Wednesday, October 8, 2014

REVIEW: Handel’s Rodelinda (Australia)

Melbourne Recital Centre, Friday October 3

“Oh, she bosses me around… that’s maybe because I bossed her around when she was a kid”, says the lady seated beside me. Apparently, she is the mother of soprano Greta Bradman, who sang the role of Rodelinda. How I wish I can say that I have heard Bradman before and how fabulous she was. Instead, I just quipped that I have seen Rodelinda before in Munich and continued to listen to her giving advice to another lady on how to become a great soprano. The reality is that I opted to go to this performance because of the living legend Maestro Richard Bonynge. His name alone has made me buy the tickets and I was not disappointed at all.



I have only seen Rodelinda once before and it was a staged version at Munich Staatsoper. In fact, that same production is available in DVD. It features Dorothea Roschmann (Rodelinda), Michael Chance (Bertarido), Felicity Palmer (Eduige), Paul Nilo (Grimoaldo), Christopher Robson (Unulfo) and Umberto Chiummo (Garibaldo) and was conducted by Ivor Bolton. An opera is best appreciated when seen properly staged as the music was crafted for that purpose. Having said that, this concert version presented by the Joan Sutherland & Richard Bonynge Foundation was by far better if music alone is to be considered. Maestro Richard Bonynge conducted with immense confidence; and that was exactly the sound the Melbourne Chamber Orchestra produced. Above all, I am just so glad to see Bonynge in such great health. His posture and grace, together with his obvious love for the music he was performing was indeed most inspiring.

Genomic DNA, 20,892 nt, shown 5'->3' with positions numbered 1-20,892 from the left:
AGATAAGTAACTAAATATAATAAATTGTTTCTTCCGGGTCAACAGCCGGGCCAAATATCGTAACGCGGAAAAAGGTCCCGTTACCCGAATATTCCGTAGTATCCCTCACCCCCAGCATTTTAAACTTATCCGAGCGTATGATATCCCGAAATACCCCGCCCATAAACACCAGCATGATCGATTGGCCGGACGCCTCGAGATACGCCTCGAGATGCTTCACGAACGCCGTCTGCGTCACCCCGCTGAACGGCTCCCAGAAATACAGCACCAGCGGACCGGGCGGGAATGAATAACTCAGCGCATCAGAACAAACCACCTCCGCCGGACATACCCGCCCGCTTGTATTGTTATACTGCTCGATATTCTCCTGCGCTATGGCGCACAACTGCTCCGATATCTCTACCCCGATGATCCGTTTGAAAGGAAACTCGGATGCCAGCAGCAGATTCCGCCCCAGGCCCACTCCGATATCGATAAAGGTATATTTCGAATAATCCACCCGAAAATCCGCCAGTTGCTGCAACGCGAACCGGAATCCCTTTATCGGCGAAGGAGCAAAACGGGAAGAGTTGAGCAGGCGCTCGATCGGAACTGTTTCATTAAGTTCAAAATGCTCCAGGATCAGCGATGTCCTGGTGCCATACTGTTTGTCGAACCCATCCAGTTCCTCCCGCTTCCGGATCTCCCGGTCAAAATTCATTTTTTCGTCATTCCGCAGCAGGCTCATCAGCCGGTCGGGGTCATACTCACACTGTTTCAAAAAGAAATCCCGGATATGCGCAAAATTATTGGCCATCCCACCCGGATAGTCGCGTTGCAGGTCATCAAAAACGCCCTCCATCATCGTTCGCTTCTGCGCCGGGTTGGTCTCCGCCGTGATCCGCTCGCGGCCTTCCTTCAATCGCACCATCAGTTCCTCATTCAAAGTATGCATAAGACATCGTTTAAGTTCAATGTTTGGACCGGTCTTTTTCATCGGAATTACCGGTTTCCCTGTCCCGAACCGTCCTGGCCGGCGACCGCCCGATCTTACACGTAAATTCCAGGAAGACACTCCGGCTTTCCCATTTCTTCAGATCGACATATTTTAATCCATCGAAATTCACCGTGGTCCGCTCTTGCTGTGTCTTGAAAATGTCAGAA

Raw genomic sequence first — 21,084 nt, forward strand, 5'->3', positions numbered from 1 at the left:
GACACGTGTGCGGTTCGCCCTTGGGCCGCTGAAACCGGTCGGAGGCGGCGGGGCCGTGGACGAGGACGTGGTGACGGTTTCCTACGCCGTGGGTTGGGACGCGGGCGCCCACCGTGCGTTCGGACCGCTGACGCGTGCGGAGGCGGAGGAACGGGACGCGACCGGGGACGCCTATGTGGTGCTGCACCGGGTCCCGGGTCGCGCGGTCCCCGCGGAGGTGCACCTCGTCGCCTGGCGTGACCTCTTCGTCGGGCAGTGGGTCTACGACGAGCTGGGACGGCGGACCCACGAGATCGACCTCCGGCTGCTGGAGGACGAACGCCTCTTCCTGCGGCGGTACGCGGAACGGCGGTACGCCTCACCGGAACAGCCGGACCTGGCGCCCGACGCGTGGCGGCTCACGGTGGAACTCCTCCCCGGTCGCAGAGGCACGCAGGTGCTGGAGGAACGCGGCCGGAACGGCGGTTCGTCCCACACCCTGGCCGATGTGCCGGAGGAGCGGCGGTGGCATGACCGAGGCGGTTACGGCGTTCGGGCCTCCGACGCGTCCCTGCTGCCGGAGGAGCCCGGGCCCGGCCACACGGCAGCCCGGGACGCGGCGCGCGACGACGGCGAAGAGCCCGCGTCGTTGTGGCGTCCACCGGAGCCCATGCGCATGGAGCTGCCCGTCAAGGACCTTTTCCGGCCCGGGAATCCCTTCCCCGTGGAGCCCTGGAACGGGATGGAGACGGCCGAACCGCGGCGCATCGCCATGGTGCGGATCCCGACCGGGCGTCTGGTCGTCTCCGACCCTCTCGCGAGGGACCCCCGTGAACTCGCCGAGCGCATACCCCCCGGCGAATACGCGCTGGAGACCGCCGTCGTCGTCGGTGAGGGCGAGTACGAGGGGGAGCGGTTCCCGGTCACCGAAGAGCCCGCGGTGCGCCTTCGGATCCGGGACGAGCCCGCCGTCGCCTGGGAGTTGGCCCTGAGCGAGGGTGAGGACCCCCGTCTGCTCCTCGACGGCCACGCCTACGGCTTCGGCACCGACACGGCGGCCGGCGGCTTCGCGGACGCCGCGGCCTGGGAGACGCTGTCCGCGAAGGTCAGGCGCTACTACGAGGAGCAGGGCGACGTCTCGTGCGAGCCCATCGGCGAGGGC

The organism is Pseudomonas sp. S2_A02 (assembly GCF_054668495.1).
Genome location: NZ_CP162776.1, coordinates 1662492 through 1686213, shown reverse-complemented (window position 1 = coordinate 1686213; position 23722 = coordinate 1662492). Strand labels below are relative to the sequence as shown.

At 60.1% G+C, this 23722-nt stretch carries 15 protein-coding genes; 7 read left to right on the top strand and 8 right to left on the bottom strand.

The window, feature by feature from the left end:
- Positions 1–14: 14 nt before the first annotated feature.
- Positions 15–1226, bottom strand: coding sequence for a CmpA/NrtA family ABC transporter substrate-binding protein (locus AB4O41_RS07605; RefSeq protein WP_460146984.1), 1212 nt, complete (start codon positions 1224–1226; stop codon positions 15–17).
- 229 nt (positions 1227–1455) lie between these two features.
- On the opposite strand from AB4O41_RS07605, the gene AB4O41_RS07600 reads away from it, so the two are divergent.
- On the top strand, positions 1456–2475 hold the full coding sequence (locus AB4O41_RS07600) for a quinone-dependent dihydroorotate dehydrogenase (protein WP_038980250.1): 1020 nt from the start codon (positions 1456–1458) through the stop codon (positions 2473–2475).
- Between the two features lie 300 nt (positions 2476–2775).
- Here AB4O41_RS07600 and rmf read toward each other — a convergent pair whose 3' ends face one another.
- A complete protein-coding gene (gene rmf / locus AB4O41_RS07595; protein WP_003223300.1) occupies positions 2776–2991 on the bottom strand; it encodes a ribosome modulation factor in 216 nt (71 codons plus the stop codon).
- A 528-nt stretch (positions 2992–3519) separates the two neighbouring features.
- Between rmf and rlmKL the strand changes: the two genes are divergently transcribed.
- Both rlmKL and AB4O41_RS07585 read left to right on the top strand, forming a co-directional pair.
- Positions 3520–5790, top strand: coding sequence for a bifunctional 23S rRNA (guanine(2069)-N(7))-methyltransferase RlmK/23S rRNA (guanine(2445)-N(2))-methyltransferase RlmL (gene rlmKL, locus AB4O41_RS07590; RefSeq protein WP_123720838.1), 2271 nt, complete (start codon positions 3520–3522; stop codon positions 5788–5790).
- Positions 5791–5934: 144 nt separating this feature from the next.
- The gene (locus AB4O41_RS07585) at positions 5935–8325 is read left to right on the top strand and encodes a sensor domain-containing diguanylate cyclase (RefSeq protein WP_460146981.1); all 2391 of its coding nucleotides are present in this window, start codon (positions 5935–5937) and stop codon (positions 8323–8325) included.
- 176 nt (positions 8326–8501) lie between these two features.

Greta Bradman’s Rodelinda was exquisite with good vocal control. Her interpretation was a good balance of drama without making the sound and role too heavy. Fiona Janes’ Bertarido (husband of Rodelinda) was a pleasure to listen to. She shows great depth of understanding and feeling for her role. I tend to prefer counter-tenors for this role, but Janes rich mezzo was an ample substitute. John Longmuir’s Grimoaldo was one of the highlights of the evening. His tenor voice has a rich fine tone and was effortless in executing high notes. Liane Keegan as Eduige showcased her robust contralto voice wonderfully and demonstrated the conflict she felt between her King brother (Bertarido) and the man (Grimoaldo) who has usurped the throne. Lorina Gore got the thankless role of Unulfo (friend of Bertarido), but she infused the role with great enthusiasm and skill; and somehow, made herself noticed. Michael Lewis’s Garibaldo may be more suitable in a staged version. While he brings great intensity to the role, his tone sounded too rugged amongst the other finer tones.

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